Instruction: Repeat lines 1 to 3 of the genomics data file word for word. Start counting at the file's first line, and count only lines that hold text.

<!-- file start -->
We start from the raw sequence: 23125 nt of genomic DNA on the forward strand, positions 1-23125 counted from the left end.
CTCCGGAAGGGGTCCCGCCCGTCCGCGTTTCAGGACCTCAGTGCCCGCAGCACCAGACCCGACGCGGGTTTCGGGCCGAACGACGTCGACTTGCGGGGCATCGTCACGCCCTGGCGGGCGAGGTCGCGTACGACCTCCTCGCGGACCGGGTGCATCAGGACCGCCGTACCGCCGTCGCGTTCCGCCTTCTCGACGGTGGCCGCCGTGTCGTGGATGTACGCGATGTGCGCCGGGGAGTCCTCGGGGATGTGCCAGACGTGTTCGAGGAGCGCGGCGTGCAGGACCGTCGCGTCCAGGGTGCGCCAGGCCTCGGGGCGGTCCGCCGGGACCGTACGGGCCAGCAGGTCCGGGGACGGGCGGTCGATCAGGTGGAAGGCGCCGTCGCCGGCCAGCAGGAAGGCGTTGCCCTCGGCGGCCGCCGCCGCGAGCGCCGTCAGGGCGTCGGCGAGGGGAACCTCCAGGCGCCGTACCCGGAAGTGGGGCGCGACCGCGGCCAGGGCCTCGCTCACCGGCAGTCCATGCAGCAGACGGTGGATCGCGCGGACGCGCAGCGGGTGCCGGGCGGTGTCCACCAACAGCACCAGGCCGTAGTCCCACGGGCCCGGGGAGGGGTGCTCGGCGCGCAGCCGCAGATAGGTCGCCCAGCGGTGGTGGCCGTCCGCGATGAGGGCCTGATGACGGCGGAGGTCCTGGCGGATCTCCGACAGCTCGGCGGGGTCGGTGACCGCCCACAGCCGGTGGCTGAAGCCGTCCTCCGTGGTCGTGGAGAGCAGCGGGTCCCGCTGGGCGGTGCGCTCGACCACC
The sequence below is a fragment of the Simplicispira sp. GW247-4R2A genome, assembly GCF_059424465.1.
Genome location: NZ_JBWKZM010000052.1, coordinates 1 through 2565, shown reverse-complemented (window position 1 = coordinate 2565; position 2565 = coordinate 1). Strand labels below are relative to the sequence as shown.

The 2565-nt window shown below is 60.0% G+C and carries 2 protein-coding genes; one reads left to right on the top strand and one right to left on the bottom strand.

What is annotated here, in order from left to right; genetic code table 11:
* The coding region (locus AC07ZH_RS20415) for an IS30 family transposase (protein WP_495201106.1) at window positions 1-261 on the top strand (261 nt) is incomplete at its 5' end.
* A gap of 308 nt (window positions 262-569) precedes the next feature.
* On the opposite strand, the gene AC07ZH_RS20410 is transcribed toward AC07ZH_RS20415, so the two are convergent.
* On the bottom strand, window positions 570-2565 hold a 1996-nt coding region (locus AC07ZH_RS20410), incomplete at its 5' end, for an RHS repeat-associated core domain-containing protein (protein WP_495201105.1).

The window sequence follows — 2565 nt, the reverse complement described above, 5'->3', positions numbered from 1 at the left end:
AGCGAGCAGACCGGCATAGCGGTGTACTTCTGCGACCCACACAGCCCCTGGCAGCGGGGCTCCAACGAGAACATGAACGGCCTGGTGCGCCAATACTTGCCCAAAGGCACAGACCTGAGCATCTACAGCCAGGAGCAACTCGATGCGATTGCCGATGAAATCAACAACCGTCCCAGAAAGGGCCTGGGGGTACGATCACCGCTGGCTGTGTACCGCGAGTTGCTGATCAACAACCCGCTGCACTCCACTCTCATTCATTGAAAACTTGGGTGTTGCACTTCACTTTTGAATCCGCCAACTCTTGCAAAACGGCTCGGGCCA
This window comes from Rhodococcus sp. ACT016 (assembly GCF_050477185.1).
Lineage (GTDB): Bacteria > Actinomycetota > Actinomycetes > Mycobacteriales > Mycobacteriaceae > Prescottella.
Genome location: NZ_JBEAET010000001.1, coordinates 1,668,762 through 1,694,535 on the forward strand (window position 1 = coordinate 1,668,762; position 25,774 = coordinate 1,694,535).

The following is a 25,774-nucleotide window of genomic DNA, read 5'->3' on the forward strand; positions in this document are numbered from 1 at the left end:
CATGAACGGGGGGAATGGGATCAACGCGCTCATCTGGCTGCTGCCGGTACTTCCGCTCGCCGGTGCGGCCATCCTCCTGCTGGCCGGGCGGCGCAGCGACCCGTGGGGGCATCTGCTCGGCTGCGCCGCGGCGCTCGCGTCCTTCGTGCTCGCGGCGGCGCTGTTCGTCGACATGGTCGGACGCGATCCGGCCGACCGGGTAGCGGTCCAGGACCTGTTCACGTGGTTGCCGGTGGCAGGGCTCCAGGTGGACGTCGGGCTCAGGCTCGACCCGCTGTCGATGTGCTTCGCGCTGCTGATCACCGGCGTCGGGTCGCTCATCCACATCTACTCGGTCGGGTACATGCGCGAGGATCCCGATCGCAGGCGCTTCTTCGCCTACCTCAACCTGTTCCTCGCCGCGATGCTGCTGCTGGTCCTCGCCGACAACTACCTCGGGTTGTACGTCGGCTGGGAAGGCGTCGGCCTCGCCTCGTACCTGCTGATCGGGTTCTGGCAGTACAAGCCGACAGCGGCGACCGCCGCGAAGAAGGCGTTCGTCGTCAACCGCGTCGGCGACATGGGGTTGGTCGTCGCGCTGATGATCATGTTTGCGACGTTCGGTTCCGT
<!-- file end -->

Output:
We start from the raw sequence: 23125 nt of genomic DNA on the forward strand, positions 1-23125 counted from the left end.
CTCCGGAAGGGGTCCCGCCCGTCCGCGTTTCAGGACCTCAGTGCCCGCAGCACCAGACCCGACGCGGGTTTCGGGCCGAACGACGTCGACTTGCGGGGCATCGTCACGCCCTGGCGGGCGAGGTCGCGTACGACCTCCTCGCGGACCGGGTGCATCAGGACCGCCGTACCGCCGTCGCGTTCCGCCTTCTCGACGGTGGCCGCCGTGTCGTGGATGTACGCGATGTGCGCCGGGGAGTCCTCGGGGATGTGCCAGACGTGTTCGAGGAGCGCGGCGTGCAGGACCGTCGCGTCCAGGGTGCGCCAGGCCTCGGGGCGGTCCGCCGGGACCGTACGGGCCAGCAGGTCCGGGGACGGGCGGTCGATCAGGTGGAAGGCGCCGTCGCCGGCCAGCAGGAAGGCGTTGCCCTCGGCGGCCGCCGCCGCGAGCGCCGTCAGGGCGTCGGCGAGGGGAACCTCCAGGCGCCGTACCCGGAAGTGGGGCGCGACCGCGGCCAGGGCCTCGCTCACCGGCAGTCCATGCAGCAGACGGTGGATCGCGCGGACGCGCAGCGGGTGCCGGGCGGTGTCCACCAACAGCACCAGGCCGTAGTCCCACGGGCCCGGGGAGGGGTGCTCGGCGCGCAGCCGCAGATAGGTCGCCCAGCGGTGGTGGCCGTCCGCGATGAGGGCCTGATGACGGCGGAGGTCCTGGCGGATCTCCGACAGCTCGGCGGGGTCGGTGACCGCCCACAGCCGGTGGCTGAAGCCGTCCTCCGTGGTCGTGGAGAGCAGCGGGTCCCGCTGGGCGGTGCGCTCGACCACC
The sequence below is a fragment of the Simplicispira sp. GW247-4R2A genome, assembly GCF_059424465.1.